If you want to G-E-T, you have to A-S-K.
Tip O’Neil, the retired Speaker of the House, learned an important lesson in his first campaign. It came from Mrs. O’Brien, his high school speech and drama teacher.
The night before the election, she said, “Tom, I’m going to vote for you tomorrow even though you didn’t ask me to do it.” O’Neil was shocked. “Why Mrs. O’Brien,” he said, “I’ve lived across the street from you for 18 years. I cut your grass in the summer. I shoveled your walk in winter. I didn’t think I had to ask for your vote.”
Mrs. O’Brien replied, “Tom, let me tell you something. People like to be asked.” How true!
People don’t want to be told, and people don’t want to be taken for granted. They want to be asked.
The trouble is, most people don’t ask for what they want. Robert Conklin, author of How to Get People to Do Things, estimated that only one out of ten actually asks for what he wants. The other nine hint, hope, wait, and wager, but only one out of ten actually comes out and asks for what he wants.
The insurance company, Mutual of Omaha, found that to be true. They weren’t satisfied with the results their sales people were getting, so they conducted an experiment. They asked 2000 prospects across the country if they would participate in their research project. Quite simply, Mutual of Omaha would send out a salesperson who would try to sell them insurance. If the salesperson “asked” for the sale, the prospect was to buy the insurance. If the salesperson didn’t “ask,” the prospect wouldn’t buy.
Can you guess what percentage of the salespeople asked the prospects to buy? The results were astounding. Only 9% of the salespeople asked the prospects to buy. Ninety-one percent never bothered to ask such things as, “Would you like to have this insurance? Can we close this deal? Will you sign here?”
If people like to be asked, then why don’t people do it? It’s such an easy way to get more of what they want.
=> 1. PERHAPS THE BIGGEST REASON IS THE FEAR OF REJECTION.
People are afraid of hearing the scary word “no.”
But stop and think about it. There is no such thing as rejection. If you ask someone to help you with a project and he says “no,” what’s the big deal? You had no help before, and you still don’t. You can’t lose what you don’t have. You have everything to gain and nothing to lose by asking.
=> 2. THE SECOND BLOCK TO ASKING IS THE FEAR OF FAILURE.
In other words, if you should ask for something, such as a sale or a change in procedures, and you get a negative response, it’s easy to jump to the conclusion that you’re a failure.
That’s nonsense. Someone else’s “no” has nothing to do with your self-esteem. A “no” is nothing more than a person saying he has a different priority than you.
So take a lesson from children. When they hear the word “no,” it doesn’t mean anything. They don’t take it personally. They just come up with another closing technique.
=> 3. THE THIRD BLOCK IS THE MYTH OF DISCOUNTING.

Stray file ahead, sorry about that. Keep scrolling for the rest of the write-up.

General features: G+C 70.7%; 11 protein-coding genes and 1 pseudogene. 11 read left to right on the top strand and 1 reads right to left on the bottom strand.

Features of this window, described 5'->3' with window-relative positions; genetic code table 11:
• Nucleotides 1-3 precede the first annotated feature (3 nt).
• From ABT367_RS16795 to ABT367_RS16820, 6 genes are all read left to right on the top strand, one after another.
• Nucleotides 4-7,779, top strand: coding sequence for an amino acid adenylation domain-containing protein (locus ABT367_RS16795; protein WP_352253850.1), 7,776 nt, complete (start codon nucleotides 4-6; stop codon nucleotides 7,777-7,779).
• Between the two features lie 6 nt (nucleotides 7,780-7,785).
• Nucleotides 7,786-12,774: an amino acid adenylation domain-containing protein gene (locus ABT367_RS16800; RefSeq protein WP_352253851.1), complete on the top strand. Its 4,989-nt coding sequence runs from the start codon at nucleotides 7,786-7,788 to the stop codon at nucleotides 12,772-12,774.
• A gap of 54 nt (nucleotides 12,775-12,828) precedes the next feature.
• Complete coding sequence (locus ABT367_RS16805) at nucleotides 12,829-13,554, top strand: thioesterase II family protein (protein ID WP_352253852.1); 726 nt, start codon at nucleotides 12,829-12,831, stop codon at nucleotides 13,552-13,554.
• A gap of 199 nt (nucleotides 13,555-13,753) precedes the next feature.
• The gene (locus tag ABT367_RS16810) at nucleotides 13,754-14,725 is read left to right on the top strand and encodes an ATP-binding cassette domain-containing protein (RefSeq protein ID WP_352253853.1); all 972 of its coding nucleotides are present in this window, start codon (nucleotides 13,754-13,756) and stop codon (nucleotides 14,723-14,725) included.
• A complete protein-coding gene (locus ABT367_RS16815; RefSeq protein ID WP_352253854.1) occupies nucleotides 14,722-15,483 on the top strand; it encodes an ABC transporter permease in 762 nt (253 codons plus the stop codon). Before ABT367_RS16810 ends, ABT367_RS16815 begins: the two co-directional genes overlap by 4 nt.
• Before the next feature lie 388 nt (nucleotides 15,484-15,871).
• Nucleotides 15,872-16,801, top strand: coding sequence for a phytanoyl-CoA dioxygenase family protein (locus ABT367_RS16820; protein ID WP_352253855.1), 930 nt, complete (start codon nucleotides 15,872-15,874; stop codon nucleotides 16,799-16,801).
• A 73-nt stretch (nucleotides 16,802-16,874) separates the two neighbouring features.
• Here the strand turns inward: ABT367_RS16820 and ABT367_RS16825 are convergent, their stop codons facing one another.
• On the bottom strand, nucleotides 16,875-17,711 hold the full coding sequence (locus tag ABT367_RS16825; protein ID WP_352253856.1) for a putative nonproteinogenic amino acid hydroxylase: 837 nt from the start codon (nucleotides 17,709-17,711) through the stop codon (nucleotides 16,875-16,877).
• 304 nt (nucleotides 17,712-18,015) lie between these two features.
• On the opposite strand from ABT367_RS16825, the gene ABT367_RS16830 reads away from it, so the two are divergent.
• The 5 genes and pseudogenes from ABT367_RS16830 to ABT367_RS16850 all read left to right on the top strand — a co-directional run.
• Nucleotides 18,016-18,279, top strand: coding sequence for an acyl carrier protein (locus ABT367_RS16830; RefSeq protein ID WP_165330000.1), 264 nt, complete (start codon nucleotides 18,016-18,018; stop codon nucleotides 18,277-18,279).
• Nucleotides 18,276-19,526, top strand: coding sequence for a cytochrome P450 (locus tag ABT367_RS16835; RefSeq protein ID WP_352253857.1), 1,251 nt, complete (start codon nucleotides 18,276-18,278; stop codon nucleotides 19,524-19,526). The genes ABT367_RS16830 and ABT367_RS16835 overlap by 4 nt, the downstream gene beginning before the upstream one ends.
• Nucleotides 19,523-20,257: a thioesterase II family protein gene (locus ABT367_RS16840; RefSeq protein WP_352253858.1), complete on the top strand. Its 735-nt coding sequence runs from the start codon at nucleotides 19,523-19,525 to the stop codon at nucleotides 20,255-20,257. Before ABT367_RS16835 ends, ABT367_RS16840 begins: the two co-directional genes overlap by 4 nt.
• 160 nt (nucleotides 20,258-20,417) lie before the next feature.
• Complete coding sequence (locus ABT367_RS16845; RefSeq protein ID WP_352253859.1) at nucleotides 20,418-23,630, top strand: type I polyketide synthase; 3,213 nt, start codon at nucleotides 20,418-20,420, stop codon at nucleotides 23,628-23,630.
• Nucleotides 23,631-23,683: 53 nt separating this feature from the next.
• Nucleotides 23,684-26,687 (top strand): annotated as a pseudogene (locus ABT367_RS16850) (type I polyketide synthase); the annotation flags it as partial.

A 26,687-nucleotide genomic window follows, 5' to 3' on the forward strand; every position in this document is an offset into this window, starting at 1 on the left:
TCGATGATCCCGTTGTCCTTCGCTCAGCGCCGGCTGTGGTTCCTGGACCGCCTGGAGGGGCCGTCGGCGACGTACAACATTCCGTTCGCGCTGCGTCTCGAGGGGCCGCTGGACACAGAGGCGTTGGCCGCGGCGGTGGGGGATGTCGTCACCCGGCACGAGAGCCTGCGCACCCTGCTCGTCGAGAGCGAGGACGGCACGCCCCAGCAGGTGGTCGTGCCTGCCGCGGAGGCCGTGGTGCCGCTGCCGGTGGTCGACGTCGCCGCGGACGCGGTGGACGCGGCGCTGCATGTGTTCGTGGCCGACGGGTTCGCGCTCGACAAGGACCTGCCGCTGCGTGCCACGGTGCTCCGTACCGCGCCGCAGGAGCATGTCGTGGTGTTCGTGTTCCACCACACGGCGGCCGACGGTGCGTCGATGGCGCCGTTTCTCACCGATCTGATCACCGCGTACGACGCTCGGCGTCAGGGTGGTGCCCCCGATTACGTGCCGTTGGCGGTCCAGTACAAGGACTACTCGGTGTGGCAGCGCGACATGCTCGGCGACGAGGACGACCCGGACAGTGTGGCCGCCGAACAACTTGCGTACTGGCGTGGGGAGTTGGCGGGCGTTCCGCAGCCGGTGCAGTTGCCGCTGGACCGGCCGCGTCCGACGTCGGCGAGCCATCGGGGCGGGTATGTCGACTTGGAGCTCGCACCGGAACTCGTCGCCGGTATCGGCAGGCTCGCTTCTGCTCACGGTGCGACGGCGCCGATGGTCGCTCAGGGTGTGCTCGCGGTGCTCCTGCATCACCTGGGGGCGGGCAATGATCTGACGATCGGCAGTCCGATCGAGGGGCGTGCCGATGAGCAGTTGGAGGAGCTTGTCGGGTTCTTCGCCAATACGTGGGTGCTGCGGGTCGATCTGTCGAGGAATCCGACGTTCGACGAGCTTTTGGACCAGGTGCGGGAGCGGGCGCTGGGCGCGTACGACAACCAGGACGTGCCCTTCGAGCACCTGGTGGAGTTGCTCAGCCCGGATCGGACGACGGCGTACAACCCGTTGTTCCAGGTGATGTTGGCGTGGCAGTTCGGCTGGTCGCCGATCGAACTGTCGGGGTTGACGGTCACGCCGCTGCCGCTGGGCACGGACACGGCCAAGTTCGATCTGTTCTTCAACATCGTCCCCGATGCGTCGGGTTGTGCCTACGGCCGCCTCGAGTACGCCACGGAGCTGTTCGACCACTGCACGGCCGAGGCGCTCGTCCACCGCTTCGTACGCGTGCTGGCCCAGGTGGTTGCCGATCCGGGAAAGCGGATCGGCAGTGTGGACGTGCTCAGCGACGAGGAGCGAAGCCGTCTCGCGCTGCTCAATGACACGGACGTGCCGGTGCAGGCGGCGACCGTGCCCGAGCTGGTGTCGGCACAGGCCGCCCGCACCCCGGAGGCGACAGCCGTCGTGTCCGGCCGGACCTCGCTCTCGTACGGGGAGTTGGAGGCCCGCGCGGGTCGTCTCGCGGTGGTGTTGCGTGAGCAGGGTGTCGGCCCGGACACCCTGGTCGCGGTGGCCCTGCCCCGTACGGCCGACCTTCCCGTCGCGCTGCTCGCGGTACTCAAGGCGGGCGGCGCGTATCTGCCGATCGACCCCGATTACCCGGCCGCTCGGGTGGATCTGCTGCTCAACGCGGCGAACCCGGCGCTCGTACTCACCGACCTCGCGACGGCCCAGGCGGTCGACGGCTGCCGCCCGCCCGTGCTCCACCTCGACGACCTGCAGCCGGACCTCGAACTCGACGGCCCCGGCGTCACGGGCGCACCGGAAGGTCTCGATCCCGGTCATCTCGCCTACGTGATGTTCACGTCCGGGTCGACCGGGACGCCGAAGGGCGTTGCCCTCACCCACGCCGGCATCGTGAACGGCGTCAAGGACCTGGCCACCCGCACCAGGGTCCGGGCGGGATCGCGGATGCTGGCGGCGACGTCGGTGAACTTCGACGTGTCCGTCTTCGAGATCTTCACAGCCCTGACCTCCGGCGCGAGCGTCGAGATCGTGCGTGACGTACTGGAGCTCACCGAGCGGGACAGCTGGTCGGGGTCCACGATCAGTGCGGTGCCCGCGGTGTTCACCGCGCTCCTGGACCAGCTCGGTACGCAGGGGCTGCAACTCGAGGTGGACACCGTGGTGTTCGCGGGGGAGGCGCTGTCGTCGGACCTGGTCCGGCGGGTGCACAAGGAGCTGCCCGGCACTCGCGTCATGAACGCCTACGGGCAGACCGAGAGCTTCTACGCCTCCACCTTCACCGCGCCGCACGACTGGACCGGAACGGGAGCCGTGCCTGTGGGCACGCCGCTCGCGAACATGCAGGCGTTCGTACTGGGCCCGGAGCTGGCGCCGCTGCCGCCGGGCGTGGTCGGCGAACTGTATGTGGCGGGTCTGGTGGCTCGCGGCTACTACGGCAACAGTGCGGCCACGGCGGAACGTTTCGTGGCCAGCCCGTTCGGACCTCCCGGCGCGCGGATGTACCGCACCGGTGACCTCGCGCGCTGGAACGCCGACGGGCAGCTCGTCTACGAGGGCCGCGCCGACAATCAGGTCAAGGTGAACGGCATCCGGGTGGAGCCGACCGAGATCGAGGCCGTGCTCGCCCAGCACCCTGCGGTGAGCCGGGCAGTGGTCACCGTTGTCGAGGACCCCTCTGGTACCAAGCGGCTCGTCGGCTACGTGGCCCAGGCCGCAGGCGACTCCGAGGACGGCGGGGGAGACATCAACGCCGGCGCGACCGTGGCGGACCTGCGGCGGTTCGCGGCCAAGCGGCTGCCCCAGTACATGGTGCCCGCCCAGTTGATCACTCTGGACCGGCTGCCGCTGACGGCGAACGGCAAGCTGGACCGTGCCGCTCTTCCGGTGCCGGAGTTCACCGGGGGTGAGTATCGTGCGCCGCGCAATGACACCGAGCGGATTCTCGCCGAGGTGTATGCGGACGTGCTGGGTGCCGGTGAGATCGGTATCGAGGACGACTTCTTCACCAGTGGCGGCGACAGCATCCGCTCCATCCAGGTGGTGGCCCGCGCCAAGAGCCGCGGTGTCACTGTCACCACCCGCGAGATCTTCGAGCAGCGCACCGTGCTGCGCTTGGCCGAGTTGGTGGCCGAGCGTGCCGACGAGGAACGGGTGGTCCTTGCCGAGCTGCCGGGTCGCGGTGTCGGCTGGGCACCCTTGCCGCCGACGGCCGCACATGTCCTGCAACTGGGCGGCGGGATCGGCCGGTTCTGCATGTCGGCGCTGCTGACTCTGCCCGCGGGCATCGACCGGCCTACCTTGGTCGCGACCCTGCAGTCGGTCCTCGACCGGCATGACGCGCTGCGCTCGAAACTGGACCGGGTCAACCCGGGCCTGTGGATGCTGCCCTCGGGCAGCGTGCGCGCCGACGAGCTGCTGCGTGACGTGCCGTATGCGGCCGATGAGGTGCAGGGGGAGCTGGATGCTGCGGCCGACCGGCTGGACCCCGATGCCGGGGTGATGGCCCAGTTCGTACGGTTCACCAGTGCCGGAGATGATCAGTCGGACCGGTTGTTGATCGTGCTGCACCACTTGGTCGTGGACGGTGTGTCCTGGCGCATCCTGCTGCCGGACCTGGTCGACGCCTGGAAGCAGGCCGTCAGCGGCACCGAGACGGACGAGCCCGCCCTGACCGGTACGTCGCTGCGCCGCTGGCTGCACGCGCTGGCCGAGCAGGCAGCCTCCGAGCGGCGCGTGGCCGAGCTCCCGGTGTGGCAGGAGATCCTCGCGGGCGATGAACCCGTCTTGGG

You may think — if you have to ask for what you want — it doesn’t count. After all, if that other person really cared, he would know what you want.
That’s ridiculous. Most people don’t have ESP. They don’t know what you want unless you ask for what you want.
And if you don’t bother to ask, you stand to lose a great deal. You stand to lose four things.
=> A. THE MOST OBVIOUS LOSS IS NOT GETTING WHAT YOU WANT.
According to Douglas Lurten, the author of many fine books, people win or lose the things they want — most of the time — by simply asking or not asking for those things.
=> B. YOU ALSO LOSE YOUR PEACE OF MIND.
When you don’t ask for what you want, you end up angry and bitter about not getting the raises, help, and affection — you never asked for. And you’ll be upset with yourself for not saying what you wish you would have said.
=> C. A THIRD LOSS IS TIME.
When you don’t ask for what you need, you waste time.
I see too many employees who need an answer to a question, but they are afraid to ask. So instead of taking the five minutes that would be needed to ask for help, they take three days trying to figure it out for themselves. It’s an inexcusable waste of time and talent.
=> D. FINALLY, YOU’RE GOING TO LOSE THE JOY IN YOUR PERSONAL RELATIONSHIPS.
The belief that others should know what you want, that you shouldn’t have to ask, causes more trouble in the world than almost anything else. In fact, it may be the single or biggest cause of divorce — that he won’t ask for what he wants and neither will she. Both sides end up feeling resentful and hurt.
The good news is you don’t have to lose any of those things. You can ask for what you need. And when you do, you increase your chances of success.
Richard Bach, the author of Jonathan Livingston Seagull, asked 51 publishers to print his book before he got a “yes.” If he had stopped asking at number 50, we wouldn’t have that classic book, the movie, or the music by Neil Diamond.
Colonel Harlan Sanders traveled for two years, crisscrossing the country, asking 1011 restaurant owners to partner with him and his secret chicken recipe. They all said “no,” but number 1012 said “yes.” If the colonel had stopped asking, he would have been a poor 65-year-old without a dime to his name.
Time is flying by. Don’t waste it by waiting for the good things to come into your life. Go out and get them by asking for them.
Action: What’s stopping you from asking for what you want? The fear of rejection? The fear of failure? Or the myth of discounting?
Whatever it is, it’s time to fortify yourself. Start telling yourself, “I ask for what I want, and I ask for what I need. I ask firmly, and I ask boldly, knowing it’s okay to ask. And I know that the more I ask, the more I receive.”
Practice this affirmation, and you’ll be on your way to being a more effective communicator.